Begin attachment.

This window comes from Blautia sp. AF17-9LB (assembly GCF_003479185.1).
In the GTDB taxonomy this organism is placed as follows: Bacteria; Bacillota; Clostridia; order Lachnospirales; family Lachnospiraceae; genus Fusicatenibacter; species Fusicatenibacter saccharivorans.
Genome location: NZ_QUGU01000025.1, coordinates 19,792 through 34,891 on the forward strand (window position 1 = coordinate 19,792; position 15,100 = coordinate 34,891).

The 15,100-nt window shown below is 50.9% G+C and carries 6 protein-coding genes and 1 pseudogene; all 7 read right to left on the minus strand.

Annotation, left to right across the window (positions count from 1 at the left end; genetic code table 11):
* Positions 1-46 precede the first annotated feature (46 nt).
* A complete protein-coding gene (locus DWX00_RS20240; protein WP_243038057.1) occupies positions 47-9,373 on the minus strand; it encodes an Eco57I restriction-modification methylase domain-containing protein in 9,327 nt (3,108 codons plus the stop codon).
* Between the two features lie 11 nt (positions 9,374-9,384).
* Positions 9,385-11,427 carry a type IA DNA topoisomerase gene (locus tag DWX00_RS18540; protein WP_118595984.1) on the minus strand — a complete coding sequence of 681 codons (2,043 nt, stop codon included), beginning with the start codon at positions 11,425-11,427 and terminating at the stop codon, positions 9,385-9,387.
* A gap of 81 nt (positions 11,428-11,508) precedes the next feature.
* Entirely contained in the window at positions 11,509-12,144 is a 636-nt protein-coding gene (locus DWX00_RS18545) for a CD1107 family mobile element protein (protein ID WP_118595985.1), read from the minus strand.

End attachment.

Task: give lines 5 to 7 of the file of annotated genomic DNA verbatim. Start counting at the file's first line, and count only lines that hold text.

Annotation, left to right across the window (positions count from 1 at the left end; genetic code table 11):
* Positions 1-46 precede the first annotated feature (46 nt).
* A complete protein-coding gene (locus DWX00_RS20240; protein WP_243038057.1) occupies positions 47-9,373 on the minus strand; it encodes an Eco57I restriction-modification methylase domain-containing protein in 9,327 nt (3,108 codons plus the stop codon).